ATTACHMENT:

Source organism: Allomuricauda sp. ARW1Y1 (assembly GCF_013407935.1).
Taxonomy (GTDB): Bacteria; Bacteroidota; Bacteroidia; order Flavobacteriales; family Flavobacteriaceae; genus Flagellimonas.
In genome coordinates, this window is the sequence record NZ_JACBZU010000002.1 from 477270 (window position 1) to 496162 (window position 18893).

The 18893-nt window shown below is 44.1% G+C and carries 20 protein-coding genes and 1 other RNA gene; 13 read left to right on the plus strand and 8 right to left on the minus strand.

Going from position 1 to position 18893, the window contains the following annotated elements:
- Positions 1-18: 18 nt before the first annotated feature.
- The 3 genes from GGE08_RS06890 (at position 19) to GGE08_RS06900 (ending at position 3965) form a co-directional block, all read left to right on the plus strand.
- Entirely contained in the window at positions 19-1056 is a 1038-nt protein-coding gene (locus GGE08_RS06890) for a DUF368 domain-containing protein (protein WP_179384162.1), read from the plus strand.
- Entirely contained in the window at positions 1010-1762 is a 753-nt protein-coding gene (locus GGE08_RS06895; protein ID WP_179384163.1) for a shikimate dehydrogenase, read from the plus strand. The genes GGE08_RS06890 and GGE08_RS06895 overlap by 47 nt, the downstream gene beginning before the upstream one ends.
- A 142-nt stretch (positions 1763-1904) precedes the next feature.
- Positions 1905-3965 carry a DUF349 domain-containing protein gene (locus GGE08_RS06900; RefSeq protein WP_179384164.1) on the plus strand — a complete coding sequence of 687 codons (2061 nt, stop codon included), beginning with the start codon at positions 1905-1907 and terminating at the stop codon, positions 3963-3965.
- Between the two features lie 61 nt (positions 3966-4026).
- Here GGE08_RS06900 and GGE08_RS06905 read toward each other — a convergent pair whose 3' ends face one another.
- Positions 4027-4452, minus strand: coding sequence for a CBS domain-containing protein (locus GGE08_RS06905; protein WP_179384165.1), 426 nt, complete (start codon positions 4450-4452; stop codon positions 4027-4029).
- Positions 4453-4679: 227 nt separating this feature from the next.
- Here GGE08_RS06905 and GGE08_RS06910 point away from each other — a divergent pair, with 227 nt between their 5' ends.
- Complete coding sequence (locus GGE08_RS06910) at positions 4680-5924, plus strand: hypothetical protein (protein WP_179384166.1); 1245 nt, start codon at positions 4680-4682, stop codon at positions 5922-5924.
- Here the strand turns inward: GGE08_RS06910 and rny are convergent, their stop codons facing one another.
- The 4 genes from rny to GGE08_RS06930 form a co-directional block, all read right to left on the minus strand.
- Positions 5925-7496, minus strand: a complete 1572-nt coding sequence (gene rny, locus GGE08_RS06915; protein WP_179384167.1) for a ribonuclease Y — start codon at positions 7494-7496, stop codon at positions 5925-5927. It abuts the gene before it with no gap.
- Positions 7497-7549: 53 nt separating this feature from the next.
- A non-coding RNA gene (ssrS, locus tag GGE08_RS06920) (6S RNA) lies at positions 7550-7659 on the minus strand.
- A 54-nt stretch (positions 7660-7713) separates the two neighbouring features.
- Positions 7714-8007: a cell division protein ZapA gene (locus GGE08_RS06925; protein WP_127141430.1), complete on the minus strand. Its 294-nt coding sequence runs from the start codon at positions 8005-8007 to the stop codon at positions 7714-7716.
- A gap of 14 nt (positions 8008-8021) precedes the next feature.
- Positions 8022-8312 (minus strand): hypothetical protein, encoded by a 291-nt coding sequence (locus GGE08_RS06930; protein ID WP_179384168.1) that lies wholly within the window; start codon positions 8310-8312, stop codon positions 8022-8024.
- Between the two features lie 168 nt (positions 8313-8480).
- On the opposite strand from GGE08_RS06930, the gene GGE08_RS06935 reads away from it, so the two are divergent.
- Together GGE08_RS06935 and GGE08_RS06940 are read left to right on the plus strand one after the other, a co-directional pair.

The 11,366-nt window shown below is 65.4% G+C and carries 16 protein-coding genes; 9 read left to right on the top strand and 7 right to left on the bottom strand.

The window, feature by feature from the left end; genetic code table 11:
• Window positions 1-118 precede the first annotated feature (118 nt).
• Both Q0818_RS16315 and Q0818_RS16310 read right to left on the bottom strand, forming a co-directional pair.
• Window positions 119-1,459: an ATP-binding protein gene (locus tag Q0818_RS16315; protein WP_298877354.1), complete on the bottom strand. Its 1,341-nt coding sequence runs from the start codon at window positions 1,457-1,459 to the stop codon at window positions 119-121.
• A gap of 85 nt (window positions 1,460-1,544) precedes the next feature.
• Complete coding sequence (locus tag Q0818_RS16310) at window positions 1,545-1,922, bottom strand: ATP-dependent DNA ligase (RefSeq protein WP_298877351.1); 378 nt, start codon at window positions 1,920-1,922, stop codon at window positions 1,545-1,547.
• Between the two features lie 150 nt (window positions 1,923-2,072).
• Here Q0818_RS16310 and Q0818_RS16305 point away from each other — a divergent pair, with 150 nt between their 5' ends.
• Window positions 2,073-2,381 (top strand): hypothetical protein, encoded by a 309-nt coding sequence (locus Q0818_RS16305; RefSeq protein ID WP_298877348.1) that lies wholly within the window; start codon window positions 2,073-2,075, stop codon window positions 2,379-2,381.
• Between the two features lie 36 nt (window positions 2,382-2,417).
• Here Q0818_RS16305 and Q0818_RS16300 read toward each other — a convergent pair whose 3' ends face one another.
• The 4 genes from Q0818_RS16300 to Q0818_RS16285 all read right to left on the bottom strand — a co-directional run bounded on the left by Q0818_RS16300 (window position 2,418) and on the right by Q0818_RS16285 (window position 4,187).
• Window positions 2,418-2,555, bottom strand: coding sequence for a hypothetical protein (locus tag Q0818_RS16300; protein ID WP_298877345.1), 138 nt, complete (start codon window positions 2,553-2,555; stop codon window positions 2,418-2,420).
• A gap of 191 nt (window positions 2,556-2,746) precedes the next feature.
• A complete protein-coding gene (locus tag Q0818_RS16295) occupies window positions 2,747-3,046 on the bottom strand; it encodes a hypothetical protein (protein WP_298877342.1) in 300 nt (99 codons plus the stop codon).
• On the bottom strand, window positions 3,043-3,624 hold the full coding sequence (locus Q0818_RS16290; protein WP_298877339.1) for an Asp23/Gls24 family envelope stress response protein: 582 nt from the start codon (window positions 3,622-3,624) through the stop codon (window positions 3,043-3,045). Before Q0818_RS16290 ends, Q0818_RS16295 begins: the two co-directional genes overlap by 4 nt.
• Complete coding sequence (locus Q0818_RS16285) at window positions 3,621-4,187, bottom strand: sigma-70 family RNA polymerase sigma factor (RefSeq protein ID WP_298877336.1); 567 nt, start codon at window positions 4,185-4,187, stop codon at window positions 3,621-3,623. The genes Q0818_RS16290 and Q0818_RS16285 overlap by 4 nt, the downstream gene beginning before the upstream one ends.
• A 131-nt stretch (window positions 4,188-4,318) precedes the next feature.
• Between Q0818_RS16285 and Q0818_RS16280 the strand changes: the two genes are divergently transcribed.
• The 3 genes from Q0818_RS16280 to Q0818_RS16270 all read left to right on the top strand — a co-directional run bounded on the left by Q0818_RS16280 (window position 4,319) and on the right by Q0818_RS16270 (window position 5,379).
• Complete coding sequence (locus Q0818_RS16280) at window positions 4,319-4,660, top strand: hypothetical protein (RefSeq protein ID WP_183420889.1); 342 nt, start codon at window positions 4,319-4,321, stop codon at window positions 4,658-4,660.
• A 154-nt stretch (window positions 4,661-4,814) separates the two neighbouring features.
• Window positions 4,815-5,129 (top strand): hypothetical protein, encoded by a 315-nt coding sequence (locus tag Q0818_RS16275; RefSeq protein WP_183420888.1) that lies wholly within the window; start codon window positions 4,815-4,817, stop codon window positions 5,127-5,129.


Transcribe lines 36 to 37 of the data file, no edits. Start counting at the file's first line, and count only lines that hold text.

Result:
• Complete coding sequence (locus tag Q0818_RS16310) at window positions 1,545-1,922, bottom strand: ATP-dependent DNA ligase (RefSeq protein WP_298877351.1); 378 nt, start codon at window positions 1,920-1,922, stop codon at window positions 1,545-1,547.
• Between the two features lie 150 nt (window positions 1,923-2,072).